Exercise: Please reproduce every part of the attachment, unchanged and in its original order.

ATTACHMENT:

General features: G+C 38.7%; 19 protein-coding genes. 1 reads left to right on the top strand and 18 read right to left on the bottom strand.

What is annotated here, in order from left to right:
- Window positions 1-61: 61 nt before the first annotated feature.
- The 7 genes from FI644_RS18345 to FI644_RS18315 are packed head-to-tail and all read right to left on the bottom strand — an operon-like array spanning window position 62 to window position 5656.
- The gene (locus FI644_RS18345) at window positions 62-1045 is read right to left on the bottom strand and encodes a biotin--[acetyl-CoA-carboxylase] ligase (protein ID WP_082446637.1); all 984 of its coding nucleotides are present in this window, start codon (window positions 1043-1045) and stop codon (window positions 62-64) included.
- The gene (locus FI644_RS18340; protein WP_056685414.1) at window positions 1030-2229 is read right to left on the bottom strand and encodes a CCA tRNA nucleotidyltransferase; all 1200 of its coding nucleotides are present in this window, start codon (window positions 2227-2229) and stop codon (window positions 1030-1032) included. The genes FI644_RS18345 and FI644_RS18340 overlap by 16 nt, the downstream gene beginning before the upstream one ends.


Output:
General features: G+C 38.7%; 19 protein-coding genes. 1 reads left to right on the top strand and 18 read right to left on the bottom strand.

What is annotated here, in order from left to right:
- Window positions 1-61: 61 nt before the first annotated feature.
- The 7 genes from FI644_RS18345 to FI644_RS18315 are packed head-to-tail and all read right to left on the bottom strand — an operon-like array spanning window position 62 to window position 5656.
- The gene (locus FI644_RS18345) at window positions 62-1045 is read right to left on the bottom strand and encodes a biotin--[acetyl-CoA-carboxylase] ligase (protein ID WP_082446637.1); all 984 of its coding nucleotides are present in this window, start codon (window positions 1043-1045) and stop codon (window positions 62-64) included.
- The gene (locus FI644_RS18340; protein WP_056685414.1) at window positions 1030-2229 is read right to left on the bottom strand and encodes a CCA tRNA nucleotidyltransferase; all 1200 of its coding nucleotides are present in this window, start codon (window positions 2227-2229) and stop codon (window positions 1030-1032) included. The genes FI644_RS18345 and FI644_RS18340 overlap by 16 nt, the downstream gene beginning before the upstream one ends.